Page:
Coldwater Mountain Biking Trail System, Alabama

Located within the Forever Wild Coldwater Mountain Doug Ghee Nature Preserve and Recreational Area in Anniston, AL

Sandwiched halfway between the major metropolitan areas of Birmingham, AL and Atlanta, GA is the small town and big trail dreams of Anniston, AL and its 4,000-acre open space, Coldwater Mountain.

by Alabama Dept. of Conservation and Natural Resources

The Forever Wild Coldwater Mountain Doug Ghee Nature Preserve and Recreational Area Trail System is presently being developed into a world class destination trail system for mountain bikers, trail runners, and hikers. More than 25 miles of trails have already been built under the direction of IMBA Trail Solutions, with up to 75 miles scheduled to be completed by 2017.

To incorporate the best qualities of North America’s finest trail systems, Trail Solutions is not only putting its own to work, but is inviting pro trail builders from all over the country to leave their creative signatures on the mountain. As a result, the Coldwater trails will eventually be accessible by a short ride from downtown Anniston, which itself can be reached by Amtrak train. It is also a Bronze Level IMBA Ride Center. The Grand Opening for Phase I of the trail system was June 1, 2012 and it was designated a National Recreation Trail that same year.

As of spring 2013, the city has contributed more than half a million dollars to help fund the trail system. City leaders formed a caretaker committee with the singular purpose of ensuring the project is completed and maintained well into the future. In addition, Anniston’s leaders are actively courting new business, planning a renovation of the Amtrak station, building paved bike paths and lobbying the Alabama legislature to allow the city opt out of the state’s ban on Sunday alcohol sales. All for mountain bikers.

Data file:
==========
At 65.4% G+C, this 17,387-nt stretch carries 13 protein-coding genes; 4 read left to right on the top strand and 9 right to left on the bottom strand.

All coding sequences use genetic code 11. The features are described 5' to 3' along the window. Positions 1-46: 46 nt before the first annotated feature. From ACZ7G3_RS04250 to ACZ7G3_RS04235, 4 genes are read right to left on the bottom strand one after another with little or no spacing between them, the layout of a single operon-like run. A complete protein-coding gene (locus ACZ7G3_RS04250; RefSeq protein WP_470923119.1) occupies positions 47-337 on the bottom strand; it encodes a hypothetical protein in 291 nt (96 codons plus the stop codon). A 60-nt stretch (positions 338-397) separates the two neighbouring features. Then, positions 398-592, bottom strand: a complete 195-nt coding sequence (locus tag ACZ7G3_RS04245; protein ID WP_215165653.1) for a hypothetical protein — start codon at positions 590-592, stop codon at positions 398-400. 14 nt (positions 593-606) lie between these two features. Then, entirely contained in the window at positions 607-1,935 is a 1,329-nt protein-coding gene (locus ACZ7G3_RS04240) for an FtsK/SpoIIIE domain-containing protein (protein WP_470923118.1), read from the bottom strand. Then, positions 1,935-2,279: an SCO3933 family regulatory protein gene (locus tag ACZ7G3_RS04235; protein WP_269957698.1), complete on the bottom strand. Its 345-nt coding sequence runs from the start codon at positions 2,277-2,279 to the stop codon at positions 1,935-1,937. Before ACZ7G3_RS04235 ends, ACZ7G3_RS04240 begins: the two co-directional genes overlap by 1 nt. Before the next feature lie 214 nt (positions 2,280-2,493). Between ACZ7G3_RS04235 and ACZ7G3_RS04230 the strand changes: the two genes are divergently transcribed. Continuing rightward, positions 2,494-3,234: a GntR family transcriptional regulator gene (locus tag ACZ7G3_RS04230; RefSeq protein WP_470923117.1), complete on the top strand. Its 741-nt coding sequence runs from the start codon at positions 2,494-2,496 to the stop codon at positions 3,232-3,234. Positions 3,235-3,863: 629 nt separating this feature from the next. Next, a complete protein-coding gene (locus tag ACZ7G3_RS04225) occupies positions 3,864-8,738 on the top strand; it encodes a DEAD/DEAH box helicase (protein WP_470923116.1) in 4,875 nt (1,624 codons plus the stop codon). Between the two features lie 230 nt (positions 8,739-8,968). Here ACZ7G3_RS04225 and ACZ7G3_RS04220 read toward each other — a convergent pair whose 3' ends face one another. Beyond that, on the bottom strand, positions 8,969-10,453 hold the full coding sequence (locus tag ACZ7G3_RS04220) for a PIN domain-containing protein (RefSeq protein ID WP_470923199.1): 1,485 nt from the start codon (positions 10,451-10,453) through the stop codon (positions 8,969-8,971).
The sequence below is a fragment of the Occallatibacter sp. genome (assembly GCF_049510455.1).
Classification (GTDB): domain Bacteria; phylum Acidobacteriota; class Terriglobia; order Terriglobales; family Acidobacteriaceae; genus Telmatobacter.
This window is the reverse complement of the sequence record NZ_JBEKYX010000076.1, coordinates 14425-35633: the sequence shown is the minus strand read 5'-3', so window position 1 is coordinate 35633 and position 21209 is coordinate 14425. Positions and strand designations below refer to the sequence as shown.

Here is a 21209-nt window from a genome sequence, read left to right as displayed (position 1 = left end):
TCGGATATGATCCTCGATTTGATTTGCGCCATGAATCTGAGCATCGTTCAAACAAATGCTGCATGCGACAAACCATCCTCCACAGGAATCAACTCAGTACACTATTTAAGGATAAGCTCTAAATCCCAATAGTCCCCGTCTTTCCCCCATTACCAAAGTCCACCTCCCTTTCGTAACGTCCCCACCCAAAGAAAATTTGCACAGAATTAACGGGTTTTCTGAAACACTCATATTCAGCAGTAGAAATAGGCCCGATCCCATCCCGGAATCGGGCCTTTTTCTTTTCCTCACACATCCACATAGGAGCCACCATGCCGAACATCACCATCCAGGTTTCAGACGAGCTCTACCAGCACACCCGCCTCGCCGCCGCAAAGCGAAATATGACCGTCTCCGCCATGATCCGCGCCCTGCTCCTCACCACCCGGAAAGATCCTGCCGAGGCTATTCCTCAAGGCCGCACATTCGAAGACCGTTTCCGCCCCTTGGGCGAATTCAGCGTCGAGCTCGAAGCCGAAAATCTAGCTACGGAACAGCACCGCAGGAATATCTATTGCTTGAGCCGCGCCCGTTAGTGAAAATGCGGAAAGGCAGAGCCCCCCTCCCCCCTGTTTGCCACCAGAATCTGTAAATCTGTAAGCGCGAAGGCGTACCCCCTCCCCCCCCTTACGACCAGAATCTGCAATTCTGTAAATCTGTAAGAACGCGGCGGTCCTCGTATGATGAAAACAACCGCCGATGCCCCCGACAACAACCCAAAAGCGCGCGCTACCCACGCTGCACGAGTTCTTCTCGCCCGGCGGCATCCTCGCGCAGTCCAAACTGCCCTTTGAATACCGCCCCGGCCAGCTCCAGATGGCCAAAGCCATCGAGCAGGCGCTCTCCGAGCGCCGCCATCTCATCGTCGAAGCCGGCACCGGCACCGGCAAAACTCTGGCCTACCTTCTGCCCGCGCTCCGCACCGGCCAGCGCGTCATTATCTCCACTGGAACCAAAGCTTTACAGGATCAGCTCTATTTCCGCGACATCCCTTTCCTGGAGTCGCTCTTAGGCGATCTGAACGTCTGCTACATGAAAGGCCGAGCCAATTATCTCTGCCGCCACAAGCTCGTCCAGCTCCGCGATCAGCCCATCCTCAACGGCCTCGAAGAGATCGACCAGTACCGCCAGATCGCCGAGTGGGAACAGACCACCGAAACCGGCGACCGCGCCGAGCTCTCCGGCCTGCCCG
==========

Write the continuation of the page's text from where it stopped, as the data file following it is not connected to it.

In 2010, City leaders, businesses, Forever Wild, and the State Lands Division of the Department of Conservation and Natural Resources came together and submitted two Recreational Trails Program (RTP) grants to build a trailhead facility and trails. Additional RTP grants in 2012 and 2014 and a partnership with the Southern Off Road Bicycle Association helped build more multipurpose and single track trails. Sixty miles of trail have been designed by the International Mountain Bicycling Association’s Trail Solutions team and will be built in phases over several years.

The mountain offers everything a rider could wish for: explore red-dirt trails in a backcountry setting, shuttle the gravity runs, and style out the optional technical lines, or enjoy scenic, entry-level trails that will stoke a novice rider’s fire. The area also provides a green beginner trail that was designed as a "gateway" trail to introduce beginners and first-timers to mountain biking, providing a positive and fun experience near the trailhead.

The Center for Economic Development at Jacksonville State University produced the “Economic and Impact Analysis of the Coldwater Mountain Bike Trail.” Survey results indicate strong support with a core group of individuals with the dedication and economic means to frequently participate. Respondents were excited about the Coldwater Bike Trail and overwhelmingly are interested in the site as a likely destination at some point in the future.

The major strength is that biking is a healthy activity that has appeal from an inexperienced, occasional rider to an experienced sportsman. The demographic category most likely to ride according to our survey is a higher income male between 30-50 years of age, although with the increasing universal popularity of biking, actual users are likely to fall somewhat outside this specific demographic.

City leaders, local businesses and the Northeast Alabama Bicycle Association are fully committed to the project. They understand Moab’s allure of being a mountain bike town and want to create something similar: where the riding is good and the encompassing bike culture is even better. Anniston is hoping Coldwater Mountain— the city’s progressive perspective on the economic and community benefits of trail systems— will drive mountain bike tourism to the area and motivate a younger generation to live and work in Anniston.

About the Author

The Department of Conservation and Natural Resources is an executive and administrative department of the State of Alabama created by statute.

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